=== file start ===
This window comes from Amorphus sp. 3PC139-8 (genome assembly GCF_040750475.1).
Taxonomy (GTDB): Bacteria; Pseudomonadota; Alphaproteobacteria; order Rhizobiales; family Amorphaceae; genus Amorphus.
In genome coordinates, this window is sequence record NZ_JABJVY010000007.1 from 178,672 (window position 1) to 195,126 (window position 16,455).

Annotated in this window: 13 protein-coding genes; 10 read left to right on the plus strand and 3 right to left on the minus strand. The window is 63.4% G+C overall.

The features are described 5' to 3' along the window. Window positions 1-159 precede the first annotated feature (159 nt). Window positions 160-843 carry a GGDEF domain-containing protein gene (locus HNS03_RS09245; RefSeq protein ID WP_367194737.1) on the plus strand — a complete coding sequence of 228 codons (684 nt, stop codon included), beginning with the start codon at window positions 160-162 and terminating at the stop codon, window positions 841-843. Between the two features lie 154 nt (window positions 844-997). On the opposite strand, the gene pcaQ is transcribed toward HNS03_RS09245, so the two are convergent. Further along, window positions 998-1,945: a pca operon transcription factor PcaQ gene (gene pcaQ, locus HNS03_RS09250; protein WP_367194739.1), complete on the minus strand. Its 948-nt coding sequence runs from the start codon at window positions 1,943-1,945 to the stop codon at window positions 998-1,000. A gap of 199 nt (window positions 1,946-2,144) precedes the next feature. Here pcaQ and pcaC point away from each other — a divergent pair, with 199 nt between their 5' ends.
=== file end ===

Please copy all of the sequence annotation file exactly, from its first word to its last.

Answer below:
This window comes from Amorphus sp. 3PC139-8 (genome assembly GCF_040750475.1).
Taxonomy (GTDB): Bacteria; Pseudomonadota; Alphaproteobacteria; order Rhizobiales; family Amorphaceae; genus Amorphus.
In genome coordinates, this window is sequence record NZ_JABJVY010000007.1 from 178,672 (window position 1) to 195,126 (window position 16,455).

Annotated in this window: 13 protein-coding genes; 10 read left to right on the plus strand and 3 right to left on the minus strand. The window is 63.4% G+C overall.

The features are described 5' to 3' along the window. Window positions 1-159 precede the first annotated feature (159 nt). Window positions 160-843 carry a GGDEF domain-containing protein gene (locus HNS03_RS09245; RefSeq protein ID WP_367194737.1) on the plus strand — a complete coding sequence of 228 codons (684 nt, stop codon included), beginning with the start codon at window positions 160-162 and terminating at the stop codon, window positions 841-843. Between the two features lie 154 nt (window positions 844-997). On the opposite strand, the gene pcaQ is transcribed toward HNS03_RS09245, so the two are convergent. Further along, window positions 998-1,945: a pca operon transcription factor PcaQ gene (gene pcaQ, locus HNS03_RS09250; protein WP_367194739.1), complete on the minus strand. Its 948-nt coding sequence runs from the start codon at window positions 1,943-1,945 to the stop codon at window positions 998-1,000. A gap of 199 nt (window positions 1,946-2,144) precedes the next feature. Here pcaQ and pcaC point away from each other — a divergent pair, with 199 nt between their 5' ends.